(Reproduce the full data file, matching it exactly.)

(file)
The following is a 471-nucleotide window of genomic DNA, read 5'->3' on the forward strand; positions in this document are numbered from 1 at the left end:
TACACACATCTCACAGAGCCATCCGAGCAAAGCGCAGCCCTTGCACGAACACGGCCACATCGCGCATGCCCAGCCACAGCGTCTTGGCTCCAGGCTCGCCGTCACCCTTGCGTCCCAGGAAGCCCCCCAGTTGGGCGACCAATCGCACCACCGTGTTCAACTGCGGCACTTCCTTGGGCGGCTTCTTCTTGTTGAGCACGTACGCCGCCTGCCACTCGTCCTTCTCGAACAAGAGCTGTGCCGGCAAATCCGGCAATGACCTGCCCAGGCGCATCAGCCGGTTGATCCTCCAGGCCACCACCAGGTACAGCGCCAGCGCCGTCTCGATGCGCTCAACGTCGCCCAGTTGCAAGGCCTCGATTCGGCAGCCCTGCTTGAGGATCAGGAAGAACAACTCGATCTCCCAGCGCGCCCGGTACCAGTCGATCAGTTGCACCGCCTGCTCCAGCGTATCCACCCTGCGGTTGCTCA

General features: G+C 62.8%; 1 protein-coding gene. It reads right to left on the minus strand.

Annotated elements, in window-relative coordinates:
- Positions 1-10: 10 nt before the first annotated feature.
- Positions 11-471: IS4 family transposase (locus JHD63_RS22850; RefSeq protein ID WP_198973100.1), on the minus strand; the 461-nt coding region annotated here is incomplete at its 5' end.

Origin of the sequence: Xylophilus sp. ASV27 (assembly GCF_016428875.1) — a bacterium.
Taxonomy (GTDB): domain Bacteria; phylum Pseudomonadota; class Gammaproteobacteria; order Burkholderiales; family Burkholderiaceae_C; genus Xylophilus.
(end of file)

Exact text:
The following is a 471-nucleotide window of genomic DNA, read 5'->3' on the forward strand; positions in this document are numbered from 1 at the left end:
TACACACATCTCACAGAGCCATCCGAGCAAAGCGCAGCCCTTGCACGAACACGGCCACATCGCGCATGCCCAGCCACAGCGTCTTGGCTCCAGGCTCGCCGTCACCCTTGCGTCCCAGGAAGCCCCCCAGTTGGGCGACCAATCGCACCACCGTGTTCAACTGCGGCACTTCCTTGGGCGGCTTCTTCTTGTTGAGCACGTACGCCGCCTGCCACTCGTCCTTCTCGAACAAGAGCTGTGCCGGCAAATCCGGCAATGACCTGCCCAGGCGCATCAGCCGGTTGATCCTCCAGGCCACCACCAGGTACAGCGCCAGCGCCGTCTCGATGCGCTCAACGTCGCCCAGTTGCAAGGCCTCGATTCGGCAGCCCTGCTTGAGGATCAGGAAGAACAACTCGATCTCCCAGCGCGCCCGGTACCAGTCGATCAGTTGCACCGCCTGCTCCAGCGTATCCACCCTGCGGTTGCTCA

General features: G+C 62.8%; 1 protein-coding gene. It reads right to left on the minus strand.

Annotated elements, in window-relative coordinates:
- Positions 1-10: 10 nt before the first annotated feature.
- Positions 11-471: IS4 family transposase (locus JHD63_RS22850; RefSeq protein ID WP_198973100.1), on the minus strand; the 461-nt coding region annotated here is incomplete at its 5' end.

Origin of the sequence: Xylophilus sp. ASV27 (assembly GCF_016428875.1) — a bacterium.
Taxonomy (GTDB): domain Bacteria; phylum Pseudomonadota; class Gammaproteobacteria; order Burkholderiales; family Burkholderiaceae_C; genus Xylophilus.